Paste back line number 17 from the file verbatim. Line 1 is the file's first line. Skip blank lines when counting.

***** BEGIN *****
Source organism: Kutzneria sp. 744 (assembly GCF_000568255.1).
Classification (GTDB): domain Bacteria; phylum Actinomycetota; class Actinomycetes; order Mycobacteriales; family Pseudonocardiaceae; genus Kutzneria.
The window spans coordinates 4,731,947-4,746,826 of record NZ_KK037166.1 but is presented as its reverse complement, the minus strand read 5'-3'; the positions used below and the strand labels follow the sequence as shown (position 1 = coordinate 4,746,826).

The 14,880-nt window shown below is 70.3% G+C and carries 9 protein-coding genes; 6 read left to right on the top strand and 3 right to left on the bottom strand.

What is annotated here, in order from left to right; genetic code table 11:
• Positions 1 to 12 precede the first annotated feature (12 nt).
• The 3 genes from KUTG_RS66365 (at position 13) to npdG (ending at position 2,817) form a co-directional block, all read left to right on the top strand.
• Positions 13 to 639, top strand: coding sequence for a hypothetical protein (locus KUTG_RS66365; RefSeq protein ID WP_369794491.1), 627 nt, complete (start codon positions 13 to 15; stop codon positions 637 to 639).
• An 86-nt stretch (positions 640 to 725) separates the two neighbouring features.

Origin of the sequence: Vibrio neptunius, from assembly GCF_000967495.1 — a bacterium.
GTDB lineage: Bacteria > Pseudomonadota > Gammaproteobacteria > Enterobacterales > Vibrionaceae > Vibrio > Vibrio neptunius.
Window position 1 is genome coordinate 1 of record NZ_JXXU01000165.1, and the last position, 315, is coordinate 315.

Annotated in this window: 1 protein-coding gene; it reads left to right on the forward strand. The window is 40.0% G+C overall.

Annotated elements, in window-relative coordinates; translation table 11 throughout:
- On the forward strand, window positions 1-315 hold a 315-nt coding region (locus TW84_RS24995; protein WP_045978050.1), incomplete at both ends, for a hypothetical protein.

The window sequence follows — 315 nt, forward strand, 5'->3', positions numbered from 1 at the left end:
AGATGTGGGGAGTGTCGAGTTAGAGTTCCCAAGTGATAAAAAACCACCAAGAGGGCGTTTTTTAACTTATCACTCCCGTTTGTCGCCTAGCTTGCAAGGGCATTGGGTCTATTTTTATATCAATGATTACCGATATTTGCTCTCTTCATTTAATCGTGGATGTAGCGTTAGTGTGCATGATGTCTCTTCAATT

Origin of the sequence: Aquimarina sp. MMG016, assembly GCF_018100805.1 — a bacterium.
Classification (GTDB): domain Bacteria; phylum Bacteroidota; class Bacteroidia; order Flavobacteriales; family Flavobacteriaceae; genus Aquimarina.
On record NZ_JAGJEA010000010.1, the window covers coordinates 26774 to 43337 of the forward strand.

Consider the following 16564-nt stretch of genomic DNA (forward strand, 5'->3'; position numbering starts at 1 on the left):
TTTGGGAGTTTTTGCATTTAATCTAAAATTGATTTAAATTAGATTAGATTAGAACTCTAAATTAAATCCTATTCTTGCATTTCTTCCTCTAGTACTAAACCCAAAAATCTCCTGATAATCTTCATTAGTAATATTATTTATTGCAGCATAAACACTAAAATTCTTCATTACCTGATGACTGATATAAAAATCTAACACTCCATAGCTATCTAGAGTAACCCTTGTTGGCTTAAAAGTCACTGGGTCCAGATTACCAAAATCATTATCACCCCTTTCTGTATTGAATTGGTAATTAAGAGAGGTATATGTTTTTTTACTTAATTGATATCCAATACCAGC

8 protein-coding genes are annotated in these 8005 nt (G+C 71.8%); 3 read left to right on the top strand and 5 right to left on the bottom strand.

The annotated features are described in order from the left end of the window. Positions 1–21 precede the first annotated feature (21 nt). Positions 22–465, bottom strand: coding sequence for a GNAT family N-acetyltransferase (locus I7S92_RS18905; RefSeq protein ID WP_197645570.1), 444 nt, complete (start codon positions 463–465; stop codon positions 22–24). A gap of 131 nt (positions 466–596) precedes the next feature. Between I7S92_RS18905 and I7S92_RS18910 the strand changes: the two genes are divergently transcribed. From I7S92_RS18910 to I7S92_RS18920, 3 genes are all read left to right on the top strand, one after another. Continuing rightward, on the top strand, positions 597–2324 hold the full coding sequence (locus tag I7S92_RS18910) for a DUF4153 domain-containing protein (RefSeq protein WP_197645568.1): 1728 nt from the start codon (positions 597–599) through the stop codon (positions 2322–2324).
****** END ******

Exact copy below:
AGATGTGGGGAGTGTCGAGTTAGAGTTCCCAAGTGATAAAAAACCACCAAGAGGGCGTTTTTTAACTTATCACTCCCGTTTGTCGCCTAGCTTGCAAGGGCATTGGGTCTATTTTTATATCAATGATTACCGATATTTGCTCTCTTCATTTAATCGTGGATGTAGCGTTAGTGTGCATGATGTCTCTTCAATT